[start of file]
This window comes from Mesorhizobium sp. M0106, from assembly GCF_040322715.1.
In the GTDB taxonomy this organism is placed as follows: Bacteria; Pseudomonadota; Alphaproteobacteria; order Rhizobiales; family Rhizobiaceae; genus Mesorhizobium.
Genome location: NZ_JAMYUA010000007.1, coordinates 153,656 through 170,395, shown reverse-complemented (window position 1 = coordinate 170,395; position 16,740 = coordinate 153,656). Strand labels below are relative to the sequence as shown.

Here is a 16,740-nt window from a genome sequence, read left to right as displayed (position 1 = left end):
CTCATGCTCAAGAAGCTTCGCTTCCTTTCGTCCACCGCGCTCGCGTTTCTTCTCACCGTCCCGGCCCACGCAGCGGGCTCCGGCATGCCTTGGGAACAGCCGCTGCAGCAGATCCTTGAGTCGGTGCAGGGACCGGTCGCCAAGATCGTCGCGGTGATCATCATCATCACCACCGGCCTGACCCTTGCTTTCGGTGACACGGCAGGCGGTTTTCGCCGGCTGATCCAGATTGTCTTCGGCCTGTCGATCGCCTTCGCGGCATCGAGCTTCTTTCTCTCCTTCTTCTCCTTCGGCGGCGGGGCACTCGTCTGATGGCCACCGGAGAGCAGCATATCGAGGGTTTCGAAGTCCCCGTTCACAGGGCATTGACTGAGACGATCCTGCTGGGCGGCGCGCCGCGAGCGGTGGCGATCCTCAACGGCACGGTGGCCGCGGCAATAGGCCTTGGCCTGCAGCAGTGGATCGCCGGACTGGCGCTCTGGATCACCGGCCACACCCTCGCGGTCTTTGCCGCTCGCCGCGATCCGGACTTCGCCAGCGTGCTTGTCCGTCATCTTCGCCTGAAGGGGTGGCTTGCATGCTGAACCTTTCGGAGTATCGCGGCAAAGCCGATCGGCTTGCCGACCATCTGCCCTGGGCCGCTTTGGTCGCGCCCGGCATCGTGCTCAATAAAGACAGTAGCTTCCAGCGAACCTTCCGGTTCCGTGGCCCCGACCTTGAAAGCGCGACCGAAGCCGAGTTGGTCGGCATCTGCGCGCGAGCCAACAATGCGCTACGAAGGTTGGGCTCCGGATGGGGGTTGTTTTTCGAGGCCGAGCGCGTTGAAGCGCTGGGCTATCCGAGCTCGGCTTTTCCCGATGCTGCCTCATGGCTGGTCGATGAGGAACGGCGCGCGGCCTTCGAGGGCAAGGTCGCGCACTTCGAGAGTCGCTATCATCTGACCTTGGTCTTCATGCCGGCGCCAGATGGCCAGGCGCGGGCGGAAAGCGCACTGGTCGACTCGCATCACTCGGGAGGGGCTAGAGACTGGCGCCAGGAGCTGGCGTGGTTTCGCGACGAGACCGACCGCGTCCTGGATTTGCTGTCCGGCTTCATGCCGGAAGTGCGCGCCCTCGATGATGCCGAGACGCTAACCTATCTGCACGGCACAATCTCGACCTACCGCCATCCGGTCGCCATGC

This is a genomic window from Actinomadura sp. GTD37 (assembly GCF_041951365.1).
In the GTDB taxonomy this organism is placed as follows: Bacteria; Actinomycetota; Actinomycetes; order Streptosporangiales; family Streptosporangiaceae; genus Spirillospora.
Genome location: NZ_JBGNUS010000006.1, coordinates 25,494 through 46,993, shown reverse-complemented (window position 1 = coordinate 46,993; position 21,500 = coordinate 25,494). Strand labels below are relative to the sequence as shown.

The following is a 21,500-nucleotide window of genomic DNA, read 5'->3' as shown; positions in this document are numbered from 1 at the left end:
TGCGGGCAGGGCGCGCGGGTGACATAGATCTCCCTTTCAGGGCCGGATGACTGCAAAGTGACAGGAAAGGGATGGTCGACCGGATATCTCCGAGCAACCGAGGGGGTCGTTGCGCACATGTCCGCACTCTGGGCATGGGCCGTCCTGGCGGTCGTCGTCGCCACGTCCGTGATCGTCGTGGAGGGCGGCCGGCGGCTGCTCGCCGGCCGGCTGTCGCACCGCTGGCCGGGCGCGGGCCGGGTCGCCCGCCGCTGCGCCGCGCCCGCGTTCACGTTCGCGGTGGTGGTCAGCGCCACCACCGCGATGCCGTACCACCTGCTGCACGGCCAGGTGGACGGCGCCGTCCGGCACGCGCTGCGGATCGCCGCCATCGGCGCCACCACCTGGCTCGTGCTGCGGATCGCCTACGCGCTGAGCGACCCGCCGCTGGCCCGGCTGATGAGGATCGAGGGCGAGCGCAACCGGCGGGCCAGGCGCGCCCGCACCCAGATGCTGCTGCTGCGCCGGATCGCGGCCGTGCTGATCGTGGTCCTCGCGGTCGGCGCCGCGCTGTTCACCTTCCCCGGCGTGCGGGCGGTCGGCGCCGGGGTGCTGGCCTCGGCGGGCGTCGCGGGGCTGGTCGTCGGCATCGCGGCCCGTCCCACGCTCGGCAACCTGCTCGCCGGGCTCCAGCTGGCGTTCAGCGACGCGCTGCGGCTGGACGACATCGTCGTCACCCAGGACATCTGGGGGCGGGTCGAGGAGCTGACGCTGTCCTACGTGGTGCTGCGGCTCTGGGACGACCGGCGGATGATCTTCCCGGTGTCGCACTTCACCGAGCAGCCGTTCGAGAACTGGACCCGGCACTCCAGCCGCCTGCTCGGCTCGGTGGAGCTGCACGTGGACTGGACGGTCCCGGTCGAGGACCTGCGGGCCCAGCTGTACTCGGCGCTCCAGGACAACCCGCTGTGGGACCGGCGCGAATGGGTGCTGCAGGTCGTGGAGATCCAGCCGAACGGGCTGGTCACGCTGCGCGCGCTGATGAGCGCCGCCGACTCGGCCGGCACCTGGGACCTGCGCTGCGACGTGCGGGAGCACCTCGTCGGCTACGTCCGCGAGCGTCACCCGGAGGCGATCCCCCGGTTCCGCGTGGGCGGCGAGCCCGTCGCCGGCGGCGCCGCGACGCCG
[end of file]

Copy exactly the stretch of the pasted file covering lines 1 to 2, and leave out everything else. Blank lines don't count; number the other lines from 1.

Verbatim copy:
This window comes from Mesorhizobium sp. M0106, from assembly GCF_040322715.1.
In the GTDB taxonomy this organism is placed as follows: Bacteria; Pseudomonadota; Alphaproteobacteria; order Rhizobiales; family Rhizobiaceae; genus Mesorhizobium.